Pragmatic Thinking and Learning by Andy Hunt

The Dreyfus Model of Skill Acquisition is a valuable concept in teaching. The idea that people look at problems and new ideas differently depending on their skill level turns on its head the age old approaches to teaching prevalent in “modern” education systems.

Here are the five stages in this model in increasing skill:

1. Novice
  • “rigid adherence to taught rules or plans”
  • no exercise of “discretionary judgment”
2. Advanced beginner
  • limited “situational perception”
  • all aspects of work treated separately with equal importance
3. Competent
  • “coping with crowdedness” (multiple activities, accumulation of information)
  • some perception of actions in relation to goals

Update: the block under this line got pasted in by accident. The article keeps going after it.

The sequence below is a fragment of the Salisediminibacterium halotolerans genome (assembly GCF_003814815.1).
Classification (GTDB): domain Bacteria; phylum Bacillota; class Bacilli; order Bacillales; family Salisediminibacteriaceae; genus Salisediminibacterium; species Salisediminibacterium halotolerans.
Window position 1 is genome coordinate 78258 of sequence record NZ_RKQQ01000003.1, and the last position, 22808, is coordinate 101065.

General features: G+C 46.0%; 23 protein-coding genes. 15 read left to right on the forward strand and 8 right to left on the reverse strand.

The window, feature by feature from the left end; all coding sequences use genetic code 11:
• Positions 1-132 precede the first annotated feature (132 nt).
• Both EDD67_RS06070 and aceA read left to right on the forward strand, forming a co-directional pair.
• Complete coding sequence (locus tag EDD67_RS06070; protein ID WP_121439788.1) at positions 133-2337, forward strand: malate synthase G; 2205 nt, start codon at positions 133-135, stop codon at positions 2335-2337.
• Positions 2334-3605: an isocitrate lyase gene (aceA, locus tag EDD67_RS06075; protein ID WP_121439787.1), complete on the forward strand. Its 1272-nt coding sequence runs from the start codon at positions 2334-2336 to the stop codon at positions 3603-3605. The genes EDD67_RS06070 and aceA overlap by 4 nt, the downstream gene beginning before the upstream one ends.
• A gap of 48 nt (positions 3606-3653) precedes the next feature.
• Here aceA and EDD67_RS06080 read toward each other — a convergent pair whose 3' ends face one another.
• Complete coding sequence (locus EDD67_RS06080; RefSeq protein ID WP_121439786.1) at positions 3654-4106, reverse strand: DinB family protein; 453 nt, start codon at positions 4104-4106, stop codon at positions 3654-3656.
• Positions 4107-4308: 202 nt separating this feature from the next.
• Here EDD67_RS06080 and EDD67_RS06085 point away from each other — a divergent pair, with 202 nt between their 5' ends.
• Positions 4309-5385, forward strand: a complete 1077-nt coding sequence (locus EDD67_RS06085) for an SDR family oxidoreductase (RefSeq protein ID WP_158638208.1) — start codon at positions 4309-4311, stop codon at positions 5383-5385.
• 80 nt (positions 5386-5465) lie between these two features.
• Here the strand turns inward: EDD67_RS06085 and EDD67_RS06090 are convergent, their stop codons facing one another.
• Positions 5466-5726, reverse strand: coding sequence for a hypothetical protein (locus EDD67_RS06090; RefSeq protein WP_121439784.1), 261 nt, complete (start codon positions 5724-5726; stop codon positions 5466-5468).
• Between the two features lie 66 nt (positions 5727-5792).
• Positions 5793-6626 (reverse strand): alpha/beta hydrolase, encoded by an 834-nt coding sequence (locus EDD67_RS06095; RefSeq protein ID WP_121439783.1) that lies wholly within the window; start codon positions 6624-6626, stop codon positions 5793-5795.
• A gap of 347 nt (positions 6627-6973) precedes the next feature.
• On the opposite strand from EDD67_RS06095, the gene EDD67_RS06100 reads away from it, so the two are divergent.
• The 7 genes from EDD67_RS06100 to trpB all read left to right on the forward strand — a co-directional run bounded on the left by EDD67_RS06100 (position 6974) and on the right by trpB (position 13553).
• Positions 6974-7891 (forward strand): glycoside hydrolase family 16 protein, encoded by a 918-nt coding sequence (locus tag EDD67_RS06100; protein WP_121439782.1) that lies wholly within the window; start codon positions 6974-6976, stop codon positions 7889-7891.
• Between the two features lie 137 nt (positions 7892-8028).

• deliberate planning
  • formulates routines
4. Proficient
  • holistic view of situation
  • prioritizes importance of aspects
  • “perceives deviations from the normal pattern”
  • employs maxims for guidance, with meanings that adapt to the situation at hand
5. Expert
  • transcends reliance on rules, guidelines, and maxims
  • “intuitive grasp of situations based on deep, tacit understanding”
  • has “vision of what is possible”
  • uses “analytical approaches” in new situations or in case of problems

One important thing to note about this model is that it’s not only useful for teaching — it’s actually applicable to almost all phases in the “life cycle” of an employee. The model can affect recruitment, training/initial deployment, up to promotion to senior positions. I will be referencing the model in this context after I discuss the various aspects of Drucker’s “knowledge worker”.

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